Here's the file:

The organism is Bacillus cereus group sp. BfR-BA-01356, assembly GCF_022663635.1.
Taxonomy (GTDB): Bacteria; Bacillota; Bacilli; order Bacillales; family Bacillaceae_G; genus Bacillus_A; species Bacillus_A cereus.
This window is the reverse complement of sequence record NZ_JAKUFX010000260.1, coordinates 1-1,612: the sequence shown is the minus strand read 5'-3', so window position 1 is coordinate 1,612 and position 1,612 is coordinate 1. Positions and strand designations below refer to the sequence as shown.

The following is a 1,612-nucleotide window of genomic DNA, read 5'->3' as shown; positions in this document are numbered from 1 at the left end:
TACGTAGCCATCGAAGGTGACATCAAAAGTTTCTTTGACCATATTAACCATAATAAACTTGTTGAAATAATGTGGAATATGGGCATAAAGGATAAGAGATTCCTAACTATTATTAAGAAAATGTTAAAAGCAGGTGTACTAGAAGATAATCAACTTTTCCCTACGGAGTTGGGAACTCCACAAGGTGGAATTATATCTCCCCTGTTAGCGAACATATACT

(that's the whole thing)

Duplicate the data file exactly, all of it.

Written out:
The organism is Bacillus cereus group sp. BfR-BA-01356, assembly GCF_022663635.1.
Taxonomy (GTDB): Bacteria; Bacillota; Bacilli; order Bacillales; family Bacillaceae_G; genus Bacillus_A; species Bacillus_A cereus.
This window is the reverse complement of sequence record NZ_JAKUFX010000260.1, coordinates 1-1,612: the sequence shown is the minus strand read 5'-3', so window position 1 is coordinate 1,612 and position 1,612 is coordinate 1. Positions and strand designations below refer to the sequence as shown.

The following is a 1,612-nucleotide window of genomic DNA, read 5'->3' as shown; positions in this document are numbered from 1 at the left end:
TACGTAGCCATCGAAGGTGACATCAAAAGTTTCTTTGACCATATTAACCATAATAAACTTGTTGAAATAATGTGGAATATGGGCATAAAGGATAAGAGATTCCTAACTATTATTAAGAAAATGTTAAAAGCAGGTGTACTAGAAGATAATCAACTTTTCCCTACGGAGTTGGGAACTCCACAAGGTGGAATTATATCTCCCCTGTTAGCGAACATATACT